As I write, we are in a hotel waiting to catch a flight back to Okinawa. We had a great visit with our family in California. Lee has gone on ahead of us.
David has been interested in all things mechanical lately. When my youngest asked me why the refrigerator in the kitchen wasn’t dispensing water, I told her it wasn’t hooked up and she’d have to use tap water. No problem.
But David perked up and decided to try to figure it out. As I watched him, I saw a great deal of his daddy in him. Lee has always enjoyed fixing things and figuring out how things work, and David has learned a lot by watching his daddy. Lee is pretty good about giving David experience by asking him to fix things that he could do himself, and I’m thankful that God has allowed plenty of time when his dad wasn’t able to fix things so David could have more opportunities to do so.
I wonder if there are skills I want to pass on to my children that I’m not giving them opportunities to learn by struggling through, just like I learned them. It’s easy for a woman who is a good cook, for example, to keep the kids out of the kitchen. It’s hard to watch a young child measuring imperfectly without stepping in to correct or just take over.
What skills do I want to pass along? Well, cooking is a good one. Cleaning the house isn’t one. I’m still working on mastering that one, and I can help them with my failures just as much as my strengths, I guess! Reading thoughtfully, perhaps. Or writing. Looking for wisdom and reading the Bible. Living life, maybe. I’ve seen plenty of times that God has prevented me from micromanaging, and I’m thankful for his guidance (enough to pray for it more).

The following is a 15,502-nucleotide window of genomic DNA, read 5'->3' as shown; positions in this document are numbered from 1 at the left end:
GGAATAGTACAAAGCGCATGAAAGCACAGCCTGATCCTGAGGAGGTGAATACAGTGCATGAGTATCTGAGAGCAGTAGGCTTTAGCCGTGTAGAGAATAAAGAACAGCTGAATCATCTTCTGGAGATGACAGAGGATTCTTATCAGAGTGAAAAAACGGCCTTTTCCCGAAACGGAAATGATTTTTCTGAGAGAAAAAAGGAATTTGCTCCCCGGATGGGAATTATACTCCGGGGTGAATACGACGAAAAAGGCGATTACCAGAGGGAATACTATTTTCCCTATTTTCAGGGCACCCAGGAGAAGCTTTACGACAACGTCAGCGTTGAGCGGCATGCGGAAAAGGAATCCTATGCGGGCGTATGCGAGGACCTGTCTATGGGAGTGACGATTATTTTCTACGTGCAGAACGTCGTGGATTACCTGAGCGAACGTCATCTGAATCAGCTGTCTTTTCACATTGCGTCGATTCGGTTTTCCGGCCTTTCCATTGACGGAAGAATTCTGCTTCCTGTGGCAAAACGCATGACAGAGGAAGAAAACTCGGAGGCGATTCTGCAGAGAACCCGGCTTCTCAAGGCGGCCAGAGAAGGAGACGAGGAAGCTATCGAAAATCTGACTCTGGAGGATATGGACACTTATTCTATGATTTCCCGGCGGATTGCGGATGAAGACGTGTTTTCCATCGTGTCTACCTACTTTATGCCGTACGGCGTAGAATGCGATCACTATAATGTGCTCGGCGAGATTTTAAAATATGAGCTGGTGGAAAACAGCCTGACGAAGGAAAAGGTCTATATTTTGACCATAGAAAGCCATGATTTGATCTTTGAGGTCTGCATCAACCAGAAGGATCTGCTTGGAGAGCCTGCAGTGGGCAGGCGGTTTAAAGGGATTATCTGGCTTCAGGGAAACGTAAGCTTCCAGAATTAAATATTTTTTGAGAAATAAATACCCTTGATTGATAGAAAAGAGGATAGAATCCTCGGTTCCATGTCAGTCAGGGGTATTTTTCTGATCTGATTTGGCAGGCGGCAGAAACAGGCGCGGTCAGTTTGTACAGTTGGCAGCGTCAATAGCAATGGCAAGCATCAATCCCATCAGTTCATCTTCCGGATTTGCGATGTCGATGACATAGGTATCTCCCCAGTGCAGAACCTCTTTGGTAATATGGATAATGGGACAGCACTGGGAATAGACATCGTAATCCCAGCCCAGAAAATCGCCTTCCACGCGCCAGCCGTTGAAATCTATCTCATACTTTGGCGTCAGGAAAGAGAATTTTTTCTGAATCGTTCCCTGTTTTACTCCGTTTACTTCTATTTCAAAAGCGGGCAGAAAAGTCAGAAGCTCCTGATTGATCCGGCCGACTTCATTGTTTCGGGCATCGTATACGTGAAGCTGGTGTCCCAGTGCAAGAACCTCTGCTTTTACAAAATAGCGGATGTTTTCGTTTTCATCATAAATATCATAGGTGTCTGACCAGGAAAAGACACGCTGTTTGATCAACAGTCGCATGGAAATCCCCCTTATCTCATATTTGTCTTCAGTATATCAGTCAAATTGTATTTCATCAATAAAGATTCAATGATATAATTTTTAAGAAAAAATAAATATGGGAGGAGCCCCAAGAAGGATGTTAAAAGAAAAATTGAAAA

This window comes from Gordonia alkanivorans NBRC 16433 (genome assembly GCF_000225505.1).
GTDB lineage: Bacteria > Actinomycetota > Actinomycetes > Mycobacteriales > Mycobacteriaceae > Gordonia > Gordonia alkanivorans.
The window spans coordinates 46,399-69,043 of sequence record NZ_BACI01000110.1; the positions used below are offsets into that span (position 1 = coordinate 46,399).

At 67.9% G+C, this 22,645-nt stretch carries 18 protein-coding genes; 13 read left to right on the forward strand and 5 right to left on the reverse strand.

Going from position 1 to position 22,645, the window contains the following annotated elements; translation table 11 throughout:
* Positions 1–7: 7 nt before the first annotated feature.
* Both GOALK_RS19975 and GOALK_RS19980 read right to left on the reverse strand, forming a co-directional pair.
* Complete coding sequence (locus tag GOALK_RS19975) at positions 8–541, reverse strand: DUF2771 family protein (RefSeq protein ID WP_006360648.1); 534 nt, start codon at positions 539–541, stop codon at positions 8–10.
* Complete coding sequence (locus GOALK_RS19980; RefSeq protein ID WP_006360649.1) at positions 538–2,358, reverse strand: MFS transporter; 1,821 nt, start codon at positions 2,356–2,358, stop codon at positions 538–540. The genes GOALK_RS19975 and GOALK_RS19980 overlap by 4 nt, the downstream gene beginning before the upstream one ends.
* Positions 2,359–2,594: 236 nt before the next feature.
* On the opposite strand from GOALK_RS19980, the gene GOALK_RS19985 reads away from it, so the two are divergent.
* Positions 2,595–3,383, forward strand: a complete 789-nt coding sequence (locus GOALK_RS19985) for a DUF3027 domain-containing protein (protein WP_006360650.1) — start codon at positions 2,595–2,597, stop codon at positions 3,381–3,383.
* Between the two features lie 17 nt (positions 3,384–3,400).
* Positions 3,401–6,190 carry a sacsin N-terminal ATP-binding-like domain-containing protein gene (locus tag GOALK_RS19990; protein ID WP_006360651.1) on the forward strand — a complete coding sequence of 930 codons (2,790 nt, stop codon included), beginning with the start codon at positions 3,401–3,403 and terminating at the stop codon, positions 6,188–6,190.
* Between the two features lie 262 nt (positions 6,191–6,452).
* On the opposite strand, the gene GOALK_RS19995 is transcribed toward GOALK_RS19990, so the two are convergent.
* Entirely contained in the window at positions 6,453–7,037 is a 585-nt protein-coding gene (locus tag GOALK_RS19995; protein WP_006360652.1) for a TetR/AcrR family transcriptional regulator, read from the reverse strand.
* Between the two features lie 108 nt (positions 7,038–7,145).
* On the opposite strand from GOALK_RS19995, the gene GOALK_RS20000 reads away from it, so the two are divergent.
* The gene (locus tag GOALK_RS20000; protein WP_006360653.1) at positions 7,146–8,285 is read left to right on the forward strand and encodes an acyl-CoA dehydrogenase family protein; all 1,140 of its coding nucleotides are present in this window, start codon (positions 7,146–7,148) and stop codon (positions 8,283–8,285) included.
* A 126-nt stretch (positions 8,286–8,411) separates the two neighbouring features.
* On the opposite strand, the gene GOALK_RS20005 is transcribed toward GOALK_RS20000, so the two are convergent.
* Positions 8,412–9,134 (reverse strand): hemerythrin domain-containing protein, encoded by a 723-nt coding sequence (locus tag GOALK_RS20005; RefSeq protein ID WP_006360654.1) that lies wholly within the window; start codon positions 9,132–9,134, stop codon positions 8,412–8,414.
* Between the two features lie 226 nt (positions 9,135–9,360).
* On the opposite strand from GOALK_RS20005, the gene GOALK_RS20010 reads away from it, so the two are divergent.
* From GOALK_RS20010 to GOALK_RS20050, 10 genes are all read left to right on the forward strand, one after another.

My prayer this morning is that God will help me give my children the right balance of help and space to learn. And I’ve been brainstorming ways to deliberately teach my children some specific skills of following God.
What skills do you have that you want to pass on to your children? How are you accomplishing that goal?
I’ve recently realized what a poor listener I am at times. I am working with intentionality at being a good listener to my children. Stopping what I am doing, looking them in the eye, making clarifying statements (they don’t like questions) and asking them to expand on what they are saying. My tendency is to feel hurried and busy, but I want to pass on the skill of being a good listener to my children. I must show them first I am willing to be one!
That’s a challenging idea, Laura! Thanks for sharing. How are things going? Do you see any improvement?